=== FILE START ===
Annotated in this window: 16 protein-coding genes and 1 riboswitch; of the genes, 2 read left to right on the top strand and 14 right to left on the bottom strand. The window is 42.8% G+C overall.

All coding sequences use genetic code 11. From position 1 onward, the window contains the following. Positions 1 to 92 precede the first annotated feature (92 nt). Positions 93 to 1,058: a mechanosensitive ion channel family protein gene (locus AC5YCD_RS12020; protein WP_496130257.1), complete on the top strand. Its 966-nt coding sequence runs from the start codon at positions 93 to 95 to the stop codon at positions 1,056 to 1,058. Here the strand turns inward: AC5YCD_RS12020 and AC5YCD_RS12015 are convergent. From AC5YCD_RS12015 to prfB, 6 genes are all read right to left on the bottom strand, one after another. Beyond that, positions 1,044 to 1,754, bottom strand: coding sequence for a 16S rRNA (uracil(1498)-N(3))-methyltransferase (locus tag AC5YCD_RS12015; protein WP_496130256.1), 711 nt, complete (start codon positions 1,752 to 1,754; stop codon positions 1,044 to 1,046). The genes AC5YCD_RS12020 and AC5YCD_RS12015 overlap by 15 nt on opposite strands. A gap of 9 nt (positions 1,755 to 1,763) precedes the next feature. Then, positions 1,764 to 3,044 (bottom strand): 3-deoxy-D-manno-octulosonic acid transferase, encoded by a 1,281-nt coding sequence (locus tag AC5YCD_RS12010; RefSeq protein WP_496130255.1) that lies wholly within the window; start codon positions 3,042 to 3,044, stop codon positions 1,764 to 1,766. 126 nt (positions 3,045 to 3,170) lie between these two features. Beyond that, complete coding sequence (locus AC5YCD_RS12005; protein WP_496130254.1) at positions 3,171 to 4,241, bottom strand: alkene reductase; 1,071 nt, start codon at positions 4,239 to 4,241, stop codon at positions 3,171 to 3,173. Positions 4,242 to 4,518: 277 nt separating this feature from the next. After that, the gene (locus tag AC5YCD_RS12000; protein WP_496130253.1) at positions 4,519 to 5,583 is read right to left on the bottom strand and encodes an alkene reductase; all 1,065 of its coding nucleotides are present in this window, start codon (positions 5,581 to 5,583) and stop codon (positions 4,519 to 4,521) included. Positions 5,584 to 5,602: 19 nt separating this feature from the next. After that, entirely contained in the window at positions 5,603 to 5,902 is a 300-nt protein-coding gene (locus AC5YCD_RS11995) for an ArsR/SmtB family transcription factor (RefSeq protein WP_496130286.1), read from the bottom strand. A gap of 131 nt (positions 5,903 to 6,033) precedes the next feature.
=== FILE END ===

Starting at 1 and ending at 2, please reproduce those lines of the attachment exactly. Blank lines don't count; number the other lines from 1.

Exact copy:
Annotated in this window: 16 protein-coding genes and 1 riboswitch; of the genes, 2 read left to right on the top strand and 14 right to left on the bottom strand. The window is 42.8% G+C overall.

All coding sequences use genetic code 11. From position 1 onward, the window contains the following. Positions 1 to 92 precede the first annotated feature (92 nt). Positions 93 to 1,058: a mechanosensitive ion channel family protein gene (locus AC5YCD_RS12020; protein WP_496130257.1), complete on the top strand. Its 966-nt coding sequence runs from the start codon at positions 93 to 95 to the stop codon at positions 1,056 to 1,058. Here the strand turns inward: AC5YCD_RS12020 and AC5YCD_RS12015 are convergent. From AC5YCD_RS12015 to prfB, 6 genes are all read right to left on the bottom strand, one after another. Beyond that, positions 1,044 to 1,754, bottom strand: coding sequence for a 16S rRNA (uracil(1498)-N(3))-methyltransferase (locus tag AC5YCD_RS12015; protein WP_496130256.1), 711 nt, complete (start codon positions 1,752 to 1,754; stop codon positions 1,044 to 1,046). The genes AC5YCD_RS12020 and AC5YCD_RS12015 overlap by 15 nt on opposite strands. A gap of 9 nt (positions 1,755 to 1,763) precedes the next feature. Then, positions 1,764 to 3,044 (bottom strand): 3-deoxy-D-manno-octulosonic acid transferase, encoded by a 1,281-nt coding sequence (locus tag AC5YCD_RS12010; RefSeq protein WP_496130255.1) that lies wholly within the window; start codon positions 3,042 to 3,044, stop codon positions 1,764 to 1,766. 126 nt (positions 3,045 to 3,170) lie between these two features. Beyond that, complete coding sequence (locus AC5YCD_RS12005; protein WP_496130254.1) at positions 3,171 to 4,241, bottom strand: alkene reductase; 1,071 nt, start codon at positions 4,239 to 4,241, stop codon at positions 3,171 to 3,173. Positions 4,242 to 4,518: 277 nt separating this feature from the next. After that, the gene (locus tag AC5YCD_RS12000; protein WP_496130253.1) at positions 4,519 to 5,583 is read right to left on the bottom strand and encodes an alkene reductase; all 1,065 of its coding nucleotides are present in this window, start codon (positions 5,581 to 5,583) and stop codon (positions 4,519 to 4,521) included. Positions 5,584 to 5,602: 19 nt separating this feature from the next. After that, entirely contained in the window at positions 5,603 to 5,902 is a 300-nt protein-coding gene (locus AC5YCD_RS11995) for an ArsR/SmtB family transcription factor (RefSeq protein WP_496130286.1), read from the bottom strand. A gap of 131 nt (positions 5,903 to 6,033) precedes the next feature.